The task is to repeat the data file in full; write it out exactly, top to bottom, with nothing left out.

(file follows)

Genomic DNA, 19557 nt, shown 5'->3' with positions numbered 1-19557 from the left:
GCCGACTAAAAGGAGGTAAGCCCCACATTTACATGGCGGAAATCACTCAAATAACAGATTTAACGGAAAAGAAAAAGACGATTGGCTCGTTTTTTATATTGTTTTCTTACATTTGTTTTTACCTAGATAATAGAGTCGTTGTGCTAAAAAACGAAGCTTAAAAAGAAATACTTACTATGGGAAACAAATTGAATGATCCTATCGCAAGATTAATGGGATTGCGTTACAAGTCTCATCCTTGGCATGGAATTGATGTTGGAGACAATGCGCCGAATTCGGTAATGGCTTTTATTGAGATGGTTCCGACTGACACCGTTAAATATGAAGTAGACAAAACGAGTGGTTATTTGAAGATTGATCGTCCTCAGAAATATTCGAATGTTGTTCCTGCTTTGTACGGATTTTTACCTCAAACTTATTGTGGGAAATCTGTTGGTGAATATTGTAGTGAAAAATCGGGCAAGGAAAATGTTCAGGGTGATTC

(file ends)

Genomic DNA, 19557 nt, shown 5'->3' with positions numbered 1-19557 from the left:
GCCGACTAAAAGGAGGTAAGCCCCACATTTACATGGCGGAAATCACTCAAATAACAGATTTAACGGAAAAGAAAAAGACGATTGGCTCGTTTTTTATATTGTTTTCTTACATTTGTTTTTACCTAGATAATAGAGTCGTTGTGCTAAAAAACGAAGCTTAAAAAGAAATACTTACTATGGGAAACAAATTGAATGATCCTATCGCAAGATTAATGGGATTGCGTTACAAGTCTCATCCTTGGCATGGAATTGATGTTGGAGACAATGCGCCGAATTCGGTAATGGCTTTTATTGAGATGGTTCCGACTGACACCGTTAAATATGAAGTAGACAAAACGAGTGGTTATTTGAAGATTGATCGTCCTCAGAAATATTCGAATGTTGTTCCTGCTTTGTACGGATTTTTACCTCAAACTTATTGTGGGAAATCTGTTGGTGAATATTGTAGTGAAAAATCGGGCAAGGAAAATGTTCAGGGTGATTC